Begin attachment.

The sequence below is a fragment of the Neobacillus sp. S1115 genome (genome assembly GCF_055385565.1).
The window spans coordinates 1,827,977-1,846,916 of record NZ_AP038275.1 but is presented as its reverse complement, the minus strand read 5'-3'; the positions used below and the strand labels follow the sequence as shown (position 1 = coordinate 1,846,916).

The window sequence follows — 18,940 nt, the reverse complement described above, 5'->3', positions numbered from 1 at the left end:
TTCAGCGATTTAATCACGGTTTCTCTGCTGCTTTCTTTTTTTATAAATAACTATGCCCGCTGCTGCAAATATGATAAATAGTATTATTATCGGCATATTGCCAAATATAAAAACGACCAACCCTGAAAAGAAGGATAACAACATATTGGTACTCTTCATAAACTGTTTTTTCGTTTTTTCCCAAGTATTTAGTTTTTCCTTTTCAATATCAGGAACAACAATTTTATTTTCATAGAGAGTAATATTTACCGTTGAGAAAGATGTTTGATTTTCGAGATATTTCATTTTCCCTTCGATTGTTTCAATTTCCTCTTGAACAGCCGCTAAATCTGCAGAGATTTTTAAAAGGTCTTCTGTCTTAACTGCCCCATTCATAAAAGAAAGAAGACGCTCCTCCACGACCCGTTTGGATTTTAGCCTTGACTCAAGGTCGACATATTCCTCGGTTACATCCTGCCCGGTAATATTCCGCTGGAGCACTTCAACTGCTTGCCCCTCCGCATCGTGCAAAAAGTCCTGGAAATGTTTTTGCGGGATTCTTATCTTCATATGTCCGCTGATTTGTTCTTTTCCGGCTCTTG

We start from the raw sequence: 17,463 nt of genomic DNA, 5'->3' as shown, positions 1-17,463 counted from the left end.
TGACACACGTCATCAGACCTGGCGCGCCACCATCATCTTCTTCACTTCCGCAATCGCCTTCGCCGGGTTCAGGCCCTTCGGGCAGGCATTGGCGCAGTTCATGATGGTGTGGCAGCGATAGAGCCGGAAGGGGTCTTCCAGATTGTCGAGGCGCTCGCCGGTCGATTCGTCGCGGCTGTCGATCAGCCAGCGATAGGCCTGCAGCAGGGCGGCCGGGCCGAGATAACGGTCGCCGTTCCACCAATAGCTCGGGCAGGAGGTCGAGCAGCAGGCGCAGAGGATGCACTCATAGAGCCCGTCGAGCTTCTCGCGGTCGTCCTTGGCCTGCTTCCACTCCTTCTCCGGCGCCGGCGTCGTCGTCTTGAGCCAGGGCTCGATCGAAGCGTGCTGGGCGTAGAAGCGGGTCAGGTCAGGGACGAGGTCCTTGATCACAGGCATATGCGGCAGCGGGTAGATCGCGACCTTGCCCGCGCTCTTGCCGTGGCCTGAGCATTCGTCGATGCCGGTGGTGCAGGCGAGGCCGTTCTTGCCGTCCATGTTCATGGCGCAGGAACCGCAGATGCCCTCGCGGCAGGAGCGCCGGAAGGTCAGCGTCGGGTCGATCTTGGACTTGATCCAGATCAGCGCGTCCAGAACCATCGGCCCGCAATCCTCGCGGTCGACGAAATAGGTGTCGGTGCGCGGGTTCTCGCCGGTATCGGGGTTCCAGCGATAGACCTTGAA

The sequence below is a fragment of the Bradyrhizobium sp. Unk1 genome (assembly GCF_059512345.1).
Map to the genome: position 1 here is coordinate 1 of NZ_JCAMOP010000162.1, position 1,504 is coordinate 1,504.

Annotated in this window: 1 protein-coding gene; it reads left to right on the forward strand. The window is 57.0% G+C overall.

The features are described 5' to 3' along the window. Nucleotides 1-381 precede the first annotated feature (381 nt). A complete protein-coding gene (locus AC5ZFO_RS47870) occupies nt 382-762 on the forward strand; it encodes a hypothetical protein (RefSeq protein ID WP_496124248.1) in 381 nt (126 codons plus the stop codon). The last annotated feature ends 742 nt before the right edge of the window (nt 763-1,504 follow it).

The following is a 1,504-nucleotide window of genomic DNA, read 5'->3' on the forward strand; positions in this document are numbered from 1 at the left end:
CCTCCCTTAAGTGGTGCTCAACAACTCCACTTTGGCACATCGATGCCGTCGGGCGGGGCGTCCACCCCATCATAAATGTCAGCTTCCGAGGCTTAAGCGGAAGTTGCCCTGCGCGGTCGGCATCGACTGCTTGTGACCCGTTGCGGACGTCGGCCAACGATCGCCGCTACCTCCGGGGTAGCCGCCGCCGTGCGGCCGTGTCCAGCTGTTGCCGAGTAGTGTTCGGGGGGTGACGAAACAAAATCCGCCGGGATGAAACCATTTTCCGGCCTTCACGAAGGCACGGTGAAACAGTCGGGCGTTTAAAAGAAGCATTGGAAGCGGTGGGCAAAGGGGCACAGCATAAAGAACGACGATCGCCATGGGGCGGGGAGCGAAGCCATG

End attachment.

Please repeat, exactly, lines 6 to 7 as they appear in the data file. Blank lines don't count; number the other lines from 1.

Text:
TGACACACGTCATCAGACCTGGCGCGCCACCATCATCTTCTTCACTTCCGCAATCGCCTTCGCCGGGTTCAGGCCCTTCGGGCAGGCATTGGCGCAGTTCATGATGGTGTGGCAGCGATAGAGCCGGAAGGGGTCTTCCAGATTGTCGAGGCGCTCGCCGGTCGATTCGTCGCGGCTGTCGATCAGCCAGCGATAGGCCTGCAGCAGGGCGGCCGGGCCGAGATAACGGTCGCCGTTCCACCAATAGCTCGGGCAGGAGGTCGAGCAGCAGGCGCAGAGGATGCACTCATAGAGCCCGTCGAGCTTCTCGCGGTCGTCCTTGGCCTGCTTCCACTCCTTCTCCGGCGCCGGCGTCGTCGTCTTGAGCCAGGGCTCGATCGAAGCGTGCTGGGCGTAGAAGCGGGTCAGGTCAGGGACGAGGTCCTTGATCACAGGCATATGCGGCAGCGGGTAGATCGCGACCTTGCCCGCGCTCTTGCCGTGGCCTGAGCATTCGTCGATGCCGGTGGTGCAGGCGAGGCCGTTCTTGCCGTCCATGTTCATGGCGCAGGAACCGCAGATGCCCTCGCGGCAGGAGCGCCGGAAGGTCAGCGTCGGGTCGATCTTGGACTTGATCCAGATCAGCGCGTCCAGAACCATCGGCCCGCAATCCTCGCGGTCGACGAAATAGGTGTCGGTGCGCGGGTTCTCGCCGGTATCGGGGTTCCAGCGATAGACCTTGAA

The sequence below is a fragment of the Bradyrhizobium sp. Unk1 genome (assembly GCF_059512345.1).